Because these teams aren’t financially attractive for doctors in high-need areas, they are often left working without the supports seen in other parts of the city. “You end up with a primary-care provider who is overwhelmed with very complex patients with very complex social determinants of health,” explains Onye Nnorom, regional primary-care lead for the Central East Regional Cancer Program.
Ritika Goel, a family physician with Inner City Health Associates who works with the homeless and other marginalized populations, says her patients have been turned away in underserviced neighbourhoods because the overwhelmed doctors can’t take on a high-needs patient. Once her homeless patients are housed, usually in low-income parts of the inner suburbs, she fears for their health. “I worry about my patients not getting the care and monitoring they require when they move away from downtown,” she says.
A “health care desert” doesn’t merely mean an area with lower access to primary care but an area with little access to specialists too. A map of the number of specialist visits per 1,000 population shows that lower-income areas in the northwest and northeast of Toronto have the least specialist visits. That’s likely because they’re difficult to access and wait times are longer. Downtown, there are several hospitals right next to one another. In the northwest region, it can take over an hour to travel by transit to the hospital in your catchment area, says Ralph Masi, a family doctor who practises in Toronto’s North York region. It can take a year for Masi’s patients to see a psychiatrist, though his colleagues downtown get their patients to a psychiatrist within a couple of months.
One of the northwest areas with the lowest numbers of specialist visits is Toronto’s Black Creek neighbourhood. The average household income there is around $47,000, compared to the city average of $66,000. The neighbourhood also has double the rate of refugees compared to Toronto as a whole. Victoria, a refugee from Nigeria and a former personal-support worker, lives in a two-bedroom apartment in Black Creek with her teenage son and daughter. She has multiple health issues, many of which stem from a car accident several years ago. She’s had several surgeries, including knee replacements, and she has high blood pressure and glaucoma, which has reduced 50 percent of her vision. Her orthopedic surgeon is a fifteen-minute drive away from her apartment, and her ophthalmologist is thirty minutes away. She has to take cabs. She can’t take the TTC because she uses a walker, and she finds the city’s door-to-door, on-call Wheel Trans service unreliable, which is a problem when you need to be on time.
More often than not, she doesn’t go to her health appointments. “I’ll choose the one that I think is most important, and I’ll cancel the others,” she says. “What else can I do?” Her family of three lives on $1,330 a month, from the Ontario Works social-assistance program, and her rent alone is $1,080. If she were to make all of her appointments, cab fare would eat up a significant portion of an already-lean budget.
People like Victoria, who have poor access to health care, suffer for it. A recent study that examined data from more than 3,000 US counties showed those who lived in areas with fewer primary-care physicians died sooner than those with greater access, and the income and education levels of the patients didn’t explain the discrepancy.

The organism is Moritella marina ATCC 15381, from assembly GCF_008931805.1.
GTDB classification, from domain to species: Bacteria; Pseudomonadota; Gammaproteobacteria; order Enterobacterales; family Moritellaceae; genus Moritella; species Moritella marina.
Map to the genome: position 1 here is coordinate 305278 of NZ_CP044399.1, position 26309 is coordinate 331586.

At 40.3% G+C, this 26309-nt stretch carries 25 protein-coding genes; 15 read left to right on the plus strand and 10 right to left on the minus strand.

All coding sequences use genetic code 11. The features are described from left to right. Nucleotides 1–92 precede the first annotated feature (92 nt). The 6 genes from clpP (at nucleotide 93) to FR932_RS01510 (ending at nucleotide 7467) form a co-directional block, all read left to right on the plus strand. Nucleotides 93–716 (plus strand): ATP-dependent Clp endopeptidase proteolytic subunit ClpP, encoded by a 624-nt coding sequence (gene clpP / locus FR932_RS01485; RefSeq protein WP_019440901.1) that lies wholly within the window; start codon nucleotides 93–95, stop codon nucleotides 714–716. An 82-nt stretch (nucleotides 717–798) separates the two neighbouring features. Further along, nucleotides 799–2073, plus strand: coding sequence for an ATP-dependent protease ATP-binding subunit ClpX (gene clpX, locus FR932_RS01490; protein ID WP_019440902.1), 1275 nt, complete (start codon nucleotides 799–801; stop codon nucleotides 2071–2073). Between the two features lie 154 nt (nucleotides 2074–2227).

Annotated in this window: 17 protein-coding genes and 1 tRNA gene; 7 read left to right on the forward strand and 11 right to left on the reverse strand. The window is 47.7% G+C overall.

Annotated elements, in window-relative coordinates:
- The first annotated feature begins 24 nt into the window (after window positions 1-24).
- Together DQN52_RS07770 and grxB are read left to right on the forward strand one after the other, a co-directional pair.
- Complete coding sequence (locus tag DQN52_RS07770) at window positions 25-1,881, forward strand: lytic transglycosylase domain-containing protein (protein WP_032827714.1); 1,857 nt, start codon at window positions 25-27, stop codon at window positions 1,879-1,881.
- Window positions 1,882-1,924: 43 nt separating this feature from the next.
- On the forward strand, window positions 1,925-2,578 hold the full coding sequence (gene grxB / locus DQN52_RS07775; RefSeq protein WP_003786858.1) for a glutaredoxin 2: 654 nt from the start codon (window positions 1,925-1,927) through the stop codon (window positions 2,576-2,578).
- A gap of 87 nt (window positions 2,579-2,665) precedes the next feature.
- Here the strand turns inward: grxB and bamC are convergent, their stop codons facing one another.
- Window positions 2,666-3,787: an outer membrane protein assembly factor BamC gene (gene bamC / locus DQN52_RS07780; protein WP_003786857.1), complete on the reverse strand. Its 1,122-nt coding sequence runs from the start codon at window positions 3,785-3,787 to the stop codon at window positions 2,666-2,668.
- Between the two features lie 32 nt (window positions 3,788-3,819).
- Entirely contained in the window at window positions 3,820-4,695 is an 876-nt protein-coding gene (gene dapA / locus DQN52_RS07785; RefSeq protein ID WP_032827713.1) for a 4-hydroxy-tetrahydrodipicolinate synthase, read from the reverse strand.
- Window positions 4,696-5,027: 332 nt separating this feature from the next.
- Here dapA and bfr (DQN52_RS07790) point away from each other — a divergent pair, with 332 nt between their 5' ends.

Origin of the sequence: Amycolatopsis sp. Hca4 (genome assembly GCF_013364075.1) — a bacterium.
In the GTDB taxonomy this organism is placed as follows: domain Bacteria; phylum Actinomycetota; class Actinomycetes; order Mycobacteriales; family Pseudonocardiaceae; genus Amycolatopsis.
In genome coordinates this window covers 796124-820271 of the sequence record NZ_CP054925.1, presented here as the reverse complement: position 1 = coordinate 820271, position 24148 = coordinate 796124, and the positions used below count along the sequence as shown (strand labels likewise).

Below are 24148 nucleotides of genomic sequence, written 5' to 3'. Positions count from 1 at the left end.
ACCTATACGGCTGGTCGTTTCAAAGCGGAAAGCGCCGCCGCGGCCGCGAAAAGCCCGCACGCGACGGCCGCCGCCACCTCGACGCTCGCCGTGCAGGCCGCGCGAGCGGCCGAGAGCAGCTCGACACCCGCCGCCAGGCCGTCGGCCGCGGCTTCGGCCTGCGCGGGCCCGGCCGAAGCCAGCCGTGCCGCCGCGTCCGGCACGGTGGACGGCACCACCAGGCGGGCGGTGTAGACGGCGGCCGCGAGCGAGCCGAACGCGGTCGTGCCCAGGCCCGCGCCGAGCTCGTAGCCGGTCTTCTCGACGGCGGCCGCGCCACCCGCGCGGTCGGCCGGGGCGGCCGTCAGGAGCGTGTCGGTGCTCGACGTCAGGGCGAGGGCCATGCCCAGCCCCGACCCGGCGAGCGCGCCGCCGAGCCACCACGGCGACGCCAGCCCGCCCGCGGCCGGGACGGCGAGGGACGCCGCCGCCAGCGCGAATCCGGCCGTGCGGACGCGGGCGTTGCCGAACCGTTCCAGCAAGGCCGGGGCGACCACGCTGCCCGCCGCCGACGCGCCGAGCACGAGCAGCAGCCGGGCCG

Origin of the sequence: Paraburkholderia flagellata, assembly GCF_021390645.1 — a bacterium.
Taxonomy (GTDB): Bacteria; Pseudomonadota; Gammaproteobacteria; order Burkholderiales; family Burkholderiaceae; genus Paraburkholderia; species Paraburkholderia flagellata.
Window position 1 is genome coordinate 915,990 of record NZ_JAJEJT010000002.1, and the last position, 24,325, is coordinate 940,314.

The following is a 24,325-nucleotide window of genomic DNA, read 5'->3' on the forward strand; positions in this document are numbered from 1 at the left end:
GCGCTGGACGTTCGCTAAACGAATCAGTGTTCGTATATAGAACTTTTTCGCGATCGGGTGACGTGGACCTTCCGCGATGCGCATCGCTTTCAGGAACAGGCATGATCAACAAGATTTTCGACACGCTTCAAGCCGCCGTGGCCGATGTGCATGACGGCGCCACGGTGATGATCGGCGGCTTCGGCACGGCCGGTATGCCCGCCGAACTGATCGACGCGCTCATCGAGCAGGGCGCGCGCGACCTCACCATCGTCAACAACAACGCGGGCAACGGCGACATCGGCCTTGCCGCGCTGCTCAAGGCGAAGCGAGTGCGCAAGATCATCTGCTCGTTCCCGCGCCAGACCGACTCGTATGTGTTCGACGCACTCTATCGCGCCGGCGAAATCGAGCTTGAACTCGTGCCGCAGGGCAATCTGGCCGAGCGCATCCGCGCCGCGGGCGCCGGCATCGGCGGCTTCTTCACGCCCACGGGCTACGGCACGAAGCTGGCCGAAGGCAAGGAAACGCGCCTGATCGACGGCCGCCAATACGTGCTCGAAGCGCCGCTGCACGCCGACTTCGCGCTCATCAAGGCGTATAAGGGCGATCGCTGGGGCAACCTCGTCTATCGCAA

When a patient has to travel more than an hour for an appointment, they often end up delaying the tests or treatments. Gary Bloch, a family physician with St. Michael’s Hospital and Inner City Health Associates, says patients who travel a long way to see him are frequent no-shows. “The TTC fare is too expensive, or they have really significant competing priorities in their lives, like finding food or taking care of their kids, and they can’t afford the four hours back and forth,” says Bloch. Patients living in health care deserts often end up seeking care only for health issues that have become so bad they simply can’t be ignored any longer. Needless to say, preventative services, like cancer screenings, tend to fall to the wayside.
The gaps in our system won’t go away easily. A system in which health services are located where they’re most needed “takes a fair bit of organizational planning and a strong population health approach, and that’s not something we’re big on,” says Masi.
To address health care deserts, medical schools could send more residents to low-income and underserved communities, because doctors are more likely to practise where they train. (Residency training spots are currently concentrated downtown, near hospitals and universities.) They could increase funding to the largely stalled community health centres, which have a mandate to provide holistic services for the most disenfranchised. The funding incentives for Family Health Teams could encourage, rather than discourage, doctors to set up these comprehensive teams in areas of high need. That’s assuming that the government opens up the application process, which has been frozen since 2012.
Those ideas may sound expensive, but studies show investments in primary care also save costs, because they reduce the use of hospitals and acute care. For almost all health issues, from diabetes to schizophrenia to pregnancy, early intervention prevents expensive-to-treat complications. Health care deserts are further increasing existing inequities, making it even harder for people already struggling with low incomes, disability, racism, and more. It’s time for our health system to tackle them head on.